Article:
Hataman Touen

Hataman Touen inherits the rich history and techniques of Imari Nabeshima ware, a tradition spanning 370 years, while embracing the spirit of Japanese culture that enriches the heart and soul. They aim to embody Japanese aesthetics in a modern context and share their story and products with the world.

About Hataman Touen

The Hizen Nabeshima Clan's official kiln has been located in Okawachiyama, Imari City, Saga Prefecture since the late 17th century, where high-quality Imari Nabeshima ware has been produced as gifts for the shogunate and the Imperial Court. Hataman Touen was founded in 1926, at the dawn of the Showa period (1926-1989), in this area known as the "home of secret kilns" and boasting techniques that are still unknown to the public.

For about 90 years, the company, started under the name "Manshogama" by the first generation, Mantaro Hataishi, has been actively engaged in the development of new products and technological innovation while carefully preserving and passing on the techniques of the kiln.

In the 1990s, Masatsugu Shinji, the current president and fourth generation, developed Hina dolls, objets d'art, and perfume bottles. The porcelain's ease of handling and the delicate painting that expresses the beauty of Japan's natural environment made it popular.

Today, together with his son, Shuji, who is the next-generation leader of the company, he is working hard to create a new generation of Nabeshima ware, actively collaborating with famous companies such as BEAMS and NIKE, and pursuing a new "aesthetic sense" that is in line with the times.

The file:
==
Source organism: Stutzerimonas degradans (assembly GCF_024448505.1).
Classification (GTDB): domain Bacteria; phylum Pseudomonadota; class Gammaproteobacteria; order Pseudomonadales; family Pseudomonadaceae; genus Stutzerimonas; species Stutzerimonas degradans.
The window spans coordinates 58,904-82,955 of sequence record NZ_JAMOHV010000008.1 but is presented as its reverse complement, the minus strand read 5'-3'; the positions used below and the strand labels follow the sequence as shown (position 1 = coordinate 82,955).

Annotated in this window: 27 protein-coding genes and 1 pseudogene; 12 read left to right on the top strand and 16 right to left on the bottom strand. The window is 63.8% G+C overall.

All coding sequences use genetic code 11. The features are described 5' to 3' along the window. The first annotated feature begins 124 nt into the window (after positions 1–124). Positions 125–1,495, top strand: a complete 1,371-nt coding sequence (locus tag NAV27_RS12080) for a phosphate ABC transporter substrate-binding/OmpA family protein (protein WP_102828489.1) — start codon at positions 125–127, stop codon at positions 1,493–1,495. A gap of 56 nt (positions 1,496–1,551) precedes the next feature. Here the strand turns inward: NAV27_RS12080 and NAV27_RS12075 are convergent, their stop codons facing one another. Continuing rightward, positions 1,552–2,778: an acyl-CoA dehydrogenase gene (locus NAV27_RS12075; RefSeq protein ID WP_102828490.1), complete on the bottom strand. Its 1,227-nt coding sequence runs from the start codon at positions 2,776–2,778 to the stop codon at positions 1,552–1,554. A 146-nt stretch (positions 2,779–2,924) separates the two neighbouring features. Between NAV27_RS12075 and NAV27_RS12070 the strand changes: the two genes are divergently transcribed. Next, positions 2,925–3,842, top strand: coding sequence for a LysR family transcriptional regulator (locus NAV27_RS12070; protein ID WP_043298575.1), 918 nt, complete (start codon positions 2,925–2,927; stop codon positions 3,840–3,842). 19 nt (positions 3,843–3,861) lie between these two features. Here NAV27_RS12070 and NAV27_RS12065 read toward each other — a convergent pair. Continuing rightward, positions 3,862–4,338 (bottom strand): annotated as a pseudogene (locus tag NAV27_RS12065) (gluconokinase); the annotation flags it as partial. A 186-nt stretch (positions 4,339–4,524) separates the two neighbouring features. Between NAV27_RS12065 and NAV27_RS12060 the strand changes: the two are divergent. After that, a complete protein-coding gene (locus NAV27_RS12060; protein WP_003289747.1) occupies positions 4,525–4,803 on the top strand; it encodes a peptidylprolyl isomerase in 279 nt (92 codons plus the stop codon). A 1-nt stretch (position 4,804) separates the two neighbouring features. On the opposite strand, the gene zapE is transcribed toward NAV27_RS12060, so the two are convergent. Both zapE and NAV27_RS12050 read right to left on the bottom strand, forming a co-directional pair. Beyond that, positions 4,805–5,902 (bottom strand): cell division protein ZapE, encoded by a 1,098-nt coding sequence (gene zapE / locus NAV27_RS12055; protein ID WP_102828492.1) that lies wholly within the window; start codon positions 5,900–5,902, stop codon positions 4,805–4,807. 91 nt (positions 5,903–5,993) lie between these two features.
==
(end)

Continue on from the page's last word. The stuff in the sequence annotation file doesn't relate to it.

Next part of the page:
Moist Series

The traditional technique of Nabeshima ware is characterized by a pale blue color reminiscent of the morning of the Okawachiyama in a light mist. Hataman has taken on the challenge of creating a new expression of celadon porcelain, and has created matte-textured "moist" series with a sandblasted finish. The moist texture is very smooth to the touch, and the fresh green gradation gives a cool and refreshing feeling.

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Nabeshima Series

The aesthetic style that Nabeshima ware has carefully maintained as a traditional rule since the Edo Period is composed of one "Sometsuke" color (blue) and three "Aka-e" colors (red, yellow, and green). Those painted in only blue color are classified as "Sometsuke" style. The extremely fine, carefully drawn lines and the light gradations that are repeatedly layered within them create a dignified appearance. The traditional patterns of Nabeshima, which were offered to the nobility, are designed in a sophisticated manner, yet with a sense of glamour.

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